On January 14, 2014 Francis noted:
“I wish to mention another threat to peace, which arises from the greedy exploitation of environmental resources. Even if ‘nature is at our disposition,’ all too often we do not ‘respect it or consider it a gracious gift which we must care for and set at the service of our brothers and sisters, including future generations.’ Here too what is crucial is our responsibility on the part of all in pursuing policies respectful of the earth which is our common home. I recall a popular saying: ‘God always forgives, we sometimes forgive but when nature-creation—is mistreated she never forgives.'”
Francis echoes some of the teaching of Pope Benedict XVI, especially in references to a ‘grammar’ of ecology. Those wanting to read the many statements of Francis on the environment, can look to “Pope Francis on Care for Creation,” found on the website of Catholic Climate Covenant.
Of course, both John Paul II and, especially, Benedict XVI have already laid important groundwork for Catholic thought on the environment. Benedict’s hard hitting World Day of Peace address in 2010 and his papal encyclical, “Caritas en Veritate,” were the strongest papal teachings on the environment to date. Indeed, Benedict was often hailed as ‘the green pope.’ Nevertheless, both John Paul II and Benedict remained, in many ways, overly anthropocentric in their teaching. In a fascinating article, “The Fragile World: Church Teaching on Ecology Before and By Pope Francis,” which appears in the online British Jesuit journal, Thinking Faith, Donal Dorr reviews carefully Catholic social teaching on the environment as found in the teaching of John Paul II, Benedict XVI and the statements thus far by Pope Francis.
Both John Paul II and Benedict XVI made somewhat overly sharp distinctions between what they called “human ecology” and “natural ecology.” While Benedict insisted on a link between the two, he tended to hold that the former is ‘more serious’ and should be given priority. As Dorr notes in his article: “Benedict warned of the danger of seeing nature as more important than humans and seemed to be unduly concerned about the dangers of ‘neo-paganism and a new pantheism.'”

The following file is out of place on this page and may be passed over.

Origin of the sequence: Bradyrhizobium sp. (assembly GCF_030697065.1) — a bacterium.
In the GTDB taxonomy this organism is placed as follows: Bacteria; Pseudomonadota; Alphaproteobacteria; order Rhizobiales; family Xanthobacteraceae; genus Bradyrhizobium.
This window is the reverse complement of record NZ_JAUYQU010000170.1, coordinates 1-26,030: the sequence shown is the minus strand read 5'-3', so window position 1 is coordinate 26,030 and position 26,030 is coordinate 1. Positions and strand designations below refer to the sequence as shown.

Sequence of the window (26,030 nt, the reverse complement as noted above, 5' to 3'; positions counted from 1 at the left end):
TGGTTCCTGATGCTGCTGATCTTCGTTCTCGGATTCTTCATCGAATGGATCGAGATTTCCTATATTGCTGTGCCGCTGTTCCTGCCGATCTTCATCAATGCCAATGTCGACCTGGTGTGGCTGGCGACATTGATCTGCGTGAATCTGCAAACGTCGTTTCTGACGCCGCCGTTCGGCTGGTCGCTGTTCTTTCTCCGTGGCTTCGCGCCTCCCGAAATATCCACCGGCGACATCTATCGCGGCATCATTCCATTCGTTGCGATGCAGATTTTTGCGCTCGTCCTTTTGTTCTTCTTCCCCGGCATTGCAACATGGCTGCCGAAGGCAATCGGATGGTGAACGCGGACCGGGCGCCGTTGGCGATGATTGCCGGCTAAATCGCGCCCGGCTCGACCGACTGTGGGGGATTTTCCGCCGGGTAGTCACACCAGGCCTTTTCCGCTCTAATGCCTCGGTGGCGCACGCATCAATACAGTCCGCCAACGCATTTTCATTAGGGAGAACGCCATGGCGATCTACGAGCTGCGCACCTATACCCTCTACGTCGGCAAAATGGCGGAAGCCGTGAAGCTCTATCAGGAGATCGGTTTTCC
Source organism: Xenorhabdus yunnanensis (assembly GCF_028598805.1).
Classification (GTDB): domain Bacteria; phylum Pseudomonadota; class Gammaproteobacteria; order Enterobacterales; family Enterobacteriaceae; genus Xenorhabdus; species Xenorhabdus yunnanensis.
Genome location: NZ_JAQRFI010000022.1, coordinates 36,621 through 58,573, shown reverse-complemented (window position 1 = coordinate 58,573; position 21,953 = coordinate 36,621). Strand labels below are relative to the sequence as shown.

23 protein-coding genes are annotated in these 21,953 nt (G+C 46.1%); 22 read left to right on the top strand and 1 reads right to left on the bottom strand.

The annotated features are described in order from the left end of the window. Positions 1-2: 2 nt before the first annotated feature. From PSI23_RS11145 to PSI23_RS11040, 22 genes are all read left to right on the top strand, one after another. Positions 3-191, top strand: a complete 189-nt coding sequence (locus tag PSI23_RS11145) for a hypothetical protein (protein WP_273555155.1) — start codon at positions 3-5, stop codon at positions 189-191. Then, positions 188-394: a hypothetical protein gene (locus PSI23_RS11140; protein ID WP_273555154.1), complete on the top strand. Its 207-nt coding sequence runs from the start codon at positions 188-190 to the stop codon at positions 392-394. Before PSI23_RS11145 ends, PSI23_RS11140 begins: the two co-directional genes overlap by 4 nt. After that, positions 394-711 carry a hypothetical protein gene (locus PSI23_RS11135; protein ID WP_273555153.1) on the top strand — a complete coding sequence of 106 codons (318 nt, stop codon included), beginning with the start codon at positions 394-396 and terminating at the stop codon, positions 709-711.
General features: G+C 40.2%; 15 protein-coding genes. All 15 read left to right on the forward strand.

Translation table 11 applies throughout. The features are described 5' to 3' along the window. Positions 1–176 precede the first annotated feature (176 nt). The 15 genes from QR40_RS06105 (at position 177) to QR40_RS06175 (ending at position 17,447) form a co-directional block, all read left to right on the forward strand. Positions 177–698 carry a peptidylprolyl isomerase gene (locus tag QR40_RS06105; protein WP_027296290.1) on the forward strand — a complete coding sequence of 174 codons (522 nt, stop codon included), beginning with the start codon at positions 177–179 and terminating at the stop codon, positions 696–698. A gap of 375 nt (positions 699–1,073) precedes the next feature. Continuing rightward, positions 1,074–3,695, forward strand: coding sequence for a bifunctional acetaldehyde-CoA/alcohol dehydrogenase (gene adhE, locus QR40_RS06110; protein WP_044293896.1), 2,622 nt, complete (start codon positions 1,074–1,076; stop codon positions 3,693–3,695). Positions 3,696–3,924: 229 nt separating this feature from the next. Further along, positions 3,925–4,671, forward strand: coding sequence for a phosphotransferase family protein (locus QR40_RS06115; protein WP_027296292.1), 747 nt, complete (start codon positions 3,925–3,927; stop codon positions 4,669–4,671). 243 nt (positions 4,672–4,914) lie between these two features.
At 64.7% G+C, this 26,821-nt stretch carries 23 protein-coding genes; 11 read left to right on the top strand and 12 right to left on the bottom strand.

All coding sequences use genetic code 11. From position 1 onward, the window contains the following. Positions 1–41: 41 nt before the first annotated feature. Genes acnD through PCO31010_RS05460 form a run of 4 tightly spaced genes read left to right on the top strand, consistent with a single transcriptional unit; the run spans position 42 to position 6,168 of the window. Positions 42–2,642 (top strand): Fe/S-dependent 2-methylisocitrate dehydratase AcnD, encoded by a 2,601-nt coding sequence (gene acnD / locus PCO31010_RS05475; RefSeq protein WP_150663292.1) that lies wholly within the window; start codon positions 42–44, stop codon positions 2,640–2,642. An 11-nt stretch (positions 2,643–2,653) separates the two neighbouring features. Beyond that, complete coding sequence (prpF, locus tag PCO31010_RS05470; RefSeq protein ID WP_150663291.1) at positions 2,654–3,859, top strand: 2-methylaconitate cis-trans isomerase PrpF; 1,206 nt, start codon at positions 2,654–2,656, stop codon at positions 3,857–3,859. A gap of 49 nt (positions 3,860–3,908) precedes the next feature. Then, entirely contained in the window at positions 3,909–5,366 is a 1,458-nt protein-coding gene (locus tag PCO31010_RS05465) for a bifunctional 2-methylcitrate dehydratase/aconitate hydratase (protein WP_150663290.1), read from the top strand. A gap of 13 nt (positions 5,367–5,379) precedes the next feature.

There are two pitfalls in trying to contrast ‘human ecology’ and ‘natural ecology.’ The first is found among those who so stress the continuity in molecular matter between humans and their environment (materialists and/or those who see an evolution without God) that they assert that any attempt to claim a special status for humans as the image and likeness of God is a form of what they call “species-ism.” This is the position of the Australian ethicist Peter Singer, for example. A second pitfall (more likely found among religious thinkers) is to so exalt the special character of humans as to neglect the ways we have evolved with and depend for our survival on other species or to assume that a glacier or a polar bear or a barrier coral reef is not, also, in some sense made in the image and likeness of God.
In his apostolic letter, “Evangelii Gaudium,” Francis speaks of “whatever is fragile, like the environment, is defenseless before the interests of a deified market.” In the same document he says:
“There are other weak and defenseless beings who are frequently at the mercy of economic and indiscriminate exploitation. I am speaking of creation as a whole. We human beings are not only the beneficiaries but also the stewards of other creatures. Thanks to our bodies, God has joined us so closely to the world around us that we can feel the desertification of the soil almost as a physical ailment, and the extinction of a species as a painful disfigurement. Let us not leave in our wake a swath of destruction and death which will affect our lives and those of future generations.”
Francis then goes on to say: “Small yet strong in the love of God, like Saint Francis of Assisi, all of us, as Christians, are called to watch over and protect the fragile world in which we live, and all its peoples.”
Dorr goes on to say that John Paul II and Benedict tended to use the term “human ecology” in an overly restrictive way (not in the way it is used in social science), which did not give sufficient weight to the fact that “humans are one part of the ecology of nature.” He sees some indications that the thinking of Pope Francis is different:
“Rather than contrasting ‘human ecology’ with ‘natural ecology,’ he has on several occasions made a very close link between exploited people and the exploited environment, describing both of them as ‘fragile’ or ‘defenseless.’ My hope is that, in the encyclical he is working on, he may not use that term ‘human ecology’; however, if he chooses to use it, I feel confident that he will give it the wider meaning it has in the social sciences. It would mean the pope would be situating us humans and our relationships within the context of our diverse social and cultural environments and, more especially, of our situation as an integral part of the whole evolving natural order.”